“Will all those people lose a job? We don’t know at this point,” Kubera said. “Some of the production is going to go down the road to Vonore, Tenn., and Palm Coast, Fla., so there’s a possibility that some would have the opportunity to transfer to one of the other facilities if they were so inclined.”

There are two models, Sea Ray’s 330 Sundancer and 370 Sundancer, that were being produced in Knoxville and will be transferred to Palm Coast, Fla., Kubera said.

Four additional models — 240, 260, 280 and 310 Sundancers — that also were being produced at the Knoxville plant will now be produced in Vonore, Kubera said.

When asked about Bayliner dealer feedback regarding the news, Kubera said dealers got the news along with everyone else. “With major developments in the company, we inform public and dealers at the same time,” he said.

Read more about the Brunswick Boat Group’s repositioning in the November issue of Soundings Trade Only.

— Reagan Haynes

It is a shame to eliminate jobs in the US and open production in other countries. The image of the brand will be diminished and create future problems. At a time when made in the USA means something this kind of shift hurts the corporate image as well.

It is too bad the Mercury division would not be allowed to build the motors for the jet boats. Just the face that the costs themselves would benefit outboard pricing for the domestic market.

It has been said that Marine Max helped decide about outboards on larger models, in the future. They also are the ones who misjudged the markets and over projected sales in the past.

It is understood that certain adjustments have to be made during slow times, but this is referred as consolidation and revamping, and does not have to be cutting, and sending work out of the country. The top management is NOT listening to their customers, or to the dealers. ONE customer, regardless does not make up the entire industry. They are only one opinion represented. It is the tail swinging the dog. It only confirms that Upper manage does not really understand the marine industry.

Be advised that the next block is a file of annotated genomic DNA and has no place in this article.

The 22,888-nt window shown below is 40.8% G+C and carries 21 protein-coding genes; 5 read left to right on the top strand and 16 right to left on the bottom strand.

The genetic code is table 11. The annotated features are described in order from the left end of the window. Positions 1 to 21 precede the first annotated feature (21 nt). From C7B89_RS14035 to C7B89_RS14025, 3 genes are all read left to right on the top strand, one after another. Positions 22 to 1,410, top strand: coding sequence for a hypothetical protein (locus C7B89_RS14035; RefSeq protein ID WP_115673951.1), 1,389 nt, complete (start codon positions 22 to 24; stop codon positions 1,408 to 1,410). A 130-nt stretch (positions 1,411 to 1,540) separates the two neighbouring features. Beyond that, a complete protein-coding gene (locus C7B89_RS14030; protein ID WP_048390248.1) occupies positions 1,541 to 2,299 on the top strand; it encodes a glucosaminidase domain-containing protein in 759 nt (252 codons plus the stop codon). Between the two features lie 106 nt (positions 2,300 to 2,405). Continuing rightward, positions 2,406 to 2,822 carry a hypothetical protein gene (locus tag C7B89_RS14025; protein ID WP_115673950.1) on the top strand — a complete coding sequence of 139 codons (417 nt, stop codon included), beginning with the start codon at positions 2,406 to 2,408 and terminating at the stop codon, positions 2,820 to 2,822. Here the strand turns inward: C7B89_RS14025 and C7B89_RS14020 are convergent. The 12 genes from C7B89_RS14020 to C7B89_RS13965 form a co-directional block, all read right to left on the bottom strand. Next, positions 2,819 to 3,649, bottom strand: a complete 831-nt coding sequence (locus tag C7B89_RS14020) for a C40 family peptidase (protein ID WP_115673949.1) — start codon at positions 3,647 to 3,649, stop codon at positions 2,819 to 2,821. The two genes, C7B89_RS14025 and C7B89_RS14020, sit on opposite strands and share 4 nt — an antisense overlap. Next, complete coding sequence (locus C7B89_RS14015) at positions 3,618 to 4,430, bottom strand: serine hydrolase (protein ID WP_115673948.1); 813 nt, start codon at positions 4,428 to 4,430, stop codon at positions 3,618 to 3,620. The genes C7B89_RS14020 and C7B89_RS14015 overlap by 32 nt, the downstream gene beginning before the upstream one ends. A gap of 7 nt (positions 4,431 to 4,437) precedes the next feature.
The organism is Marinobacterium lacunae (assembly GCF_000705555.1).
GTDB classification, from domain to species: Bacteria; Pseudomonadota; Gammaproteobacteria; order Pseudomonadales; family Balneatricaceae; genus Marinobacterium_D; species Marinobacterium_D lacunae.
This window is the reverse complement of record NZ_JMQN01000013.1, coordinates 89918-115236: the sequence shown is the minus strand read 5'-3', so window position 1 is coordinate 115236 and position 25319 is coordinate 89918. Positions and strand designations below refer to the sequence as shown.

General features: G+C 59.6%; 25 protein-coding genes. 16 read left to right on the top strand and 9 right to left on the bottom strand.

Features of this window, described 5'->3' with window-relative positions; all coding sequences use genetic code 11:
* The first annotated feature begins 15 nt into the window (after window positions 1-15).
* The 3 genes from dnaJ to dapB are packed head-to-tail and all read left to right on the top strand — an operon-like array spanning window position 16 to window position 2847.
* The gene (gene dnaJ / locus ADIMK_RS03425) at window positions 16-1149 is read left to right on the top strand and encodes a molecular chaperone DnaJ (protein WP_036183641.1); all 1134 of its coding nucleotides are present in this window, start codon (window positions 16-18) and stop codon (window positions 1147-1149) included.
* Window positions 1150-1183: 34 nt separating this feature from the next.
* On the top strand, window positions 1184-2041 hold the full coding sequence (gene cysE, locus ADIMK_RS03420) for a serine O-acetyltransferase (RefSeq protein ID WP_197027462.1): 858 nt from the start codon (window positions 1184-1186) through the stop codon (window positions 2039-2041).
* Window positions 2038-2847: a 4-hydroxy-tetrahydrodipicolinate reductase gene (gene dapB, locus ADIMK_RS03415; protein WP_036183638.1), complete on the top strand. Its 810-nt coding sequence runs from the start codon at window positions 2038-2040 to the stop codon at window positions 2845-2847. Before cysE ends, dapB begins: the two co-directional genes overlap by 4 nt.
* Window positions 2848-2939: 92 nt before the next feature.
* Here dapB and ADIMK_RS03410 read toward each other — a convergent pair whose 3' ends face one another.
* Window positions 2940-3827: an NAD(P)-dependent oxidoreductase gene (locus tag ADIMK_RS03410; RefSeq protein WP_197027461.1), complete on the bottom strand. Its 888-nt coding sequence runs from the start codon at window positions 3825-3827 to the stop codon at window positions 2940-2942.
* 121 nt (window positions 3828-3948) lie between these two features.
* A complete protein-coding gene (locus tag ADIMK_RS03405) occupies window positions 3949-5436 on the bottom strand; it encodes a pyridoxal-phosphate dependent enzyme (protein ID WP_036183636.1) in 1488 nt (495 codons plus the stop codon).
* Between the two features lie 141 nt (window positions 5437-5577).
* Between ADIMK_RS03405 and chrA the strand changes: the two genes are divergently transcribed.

So, basically what Bruswick is doing is putting another nail in most dealer’s coffins who have survived for nearly 4 years on limited sales and a market in continuous flux. What’s Brunswick’s gameplan now- the cruiser market will recover- by dealers can’t survive selling bowriders only- at least not the large ones who built theit businesses around a Bruswick based model.

And Dan Kubera is an arrogant fill in the blanks- to make the following comment- “Kubera said dealers got the news along with everyone else. “With major developments in the company, we inform public and dealers at the same time,” he said.” As some dealers will forced to close or again begin the process of researching product lines to fill in the hole caused by this.

I worked for almost 7 years at a dealership in the NE selling and servicing Bayliner, Maxum, Trophy and Bayliner Yachts- after Bruswick pulled the yachts from all the dealers and gave them to SR dealers as rebadged Meridian’s that was the first financial blow. Then killing off Maxum was another, imagine if they were still a dealer today, struggling to make margins and stay competitive and then be dealt another ecomonic blow like this-

Now I know why one my former employers said he’d “never sell Brunswick product” because of stuff like this.